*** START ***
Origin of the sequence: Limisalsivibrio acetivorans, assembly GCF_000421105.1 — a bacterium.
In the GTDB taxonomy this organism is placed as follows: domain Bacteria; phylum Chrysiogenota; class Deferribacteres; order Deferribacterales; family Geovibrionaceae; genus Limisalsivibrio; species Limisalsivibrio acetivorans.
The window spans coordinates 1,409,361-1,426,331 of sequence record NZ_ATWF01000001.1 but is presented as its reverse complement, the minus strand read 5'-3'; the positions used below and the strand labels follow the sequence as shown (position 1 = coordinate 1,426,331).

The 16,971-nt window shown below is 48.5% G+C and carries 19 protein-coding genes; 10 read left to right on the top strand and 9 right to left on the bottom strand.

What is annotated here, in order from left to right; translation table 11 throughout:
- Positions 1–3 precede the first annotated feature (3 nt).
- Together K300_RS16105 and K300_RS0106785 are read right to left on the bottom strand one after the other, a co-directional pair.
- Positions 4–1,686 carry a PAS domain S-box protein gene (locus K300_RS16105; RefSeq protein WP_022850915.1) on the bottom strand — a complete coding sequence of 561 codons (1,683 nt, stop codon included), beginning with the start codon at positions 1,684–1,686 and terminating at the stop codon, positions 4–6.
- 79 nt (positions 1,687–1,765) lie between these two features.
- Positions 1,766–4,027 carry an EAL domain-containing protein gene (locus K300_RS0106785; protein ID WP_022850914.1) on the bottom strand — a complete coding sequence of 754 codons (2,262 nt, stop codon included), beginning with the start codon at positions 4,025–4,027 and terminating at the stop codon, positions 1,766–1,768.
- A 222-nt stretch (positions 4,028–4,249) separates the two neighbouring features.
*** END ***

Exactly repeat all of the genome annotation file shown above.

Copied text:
Origin of the sequence: Limisalsivibrio acetivorans, assembly GCF_000421105.1 — a bacterium.
In the GTDB taxonomy this organism is placed as follows: domain Bacteria; phylum Chrysiogenota; class Deferribacteres; order Deferribacterales; family Geovibrionaceae; genus Limisalsivibrio; species Limisalsivibrio acetivorans.
The window spans coordinates 1,409,361-1,426,331 of sequence record NZ_ATWF01000001.1 but is presented as its reverse complement, the minus strand read 5'-3'; the positions used below and the strand labels follow the sequence as shown (position 1 = coordinate 1,426,331).

The 16,971-nt window shown below is 48.5% G+C and carries 19 protein-coding genes; 10 read left to right on the top strand and 9 right to left on the bottom strand.

What is annotated here, in order from left to right; translation table 11 throughout:
- Positions 1–3 precede the first annotated feature (3 nt).
- Together K300_RS16105 and K300_RS0106785 are read right to left on the bottom strand one after the other, a co-directional pair.
- Positions 4–1,686 carry a PAS domain S-box protein gene (locus K300_RS16105; RefSeq protein WP_022850915.1) on the bottom strand — a complete coding sequence of 561 codons (1,683 nt, stop codon included), beginning with the start codon at positions 1,684–1,686 and terminating at the stop codon, positions 4–6.
- 79 nt (positions 1,687–1,765) lie between these two features.
- Positions 1,766–4,027 carry an EAL domain-containing protein gene (locus K300_RS0106785; protein ID WP_022850914.1) on the bottom strand — a complete coding sequence of 754 codons (2,262 nt, stop codon included), beginning with the start codon at positions 4,025–4,027 and terminating at the stop codon, positions 1,766–1,768.
- A 222-nt stretch (positions 4,028–4,249) separates the two neighbouring features.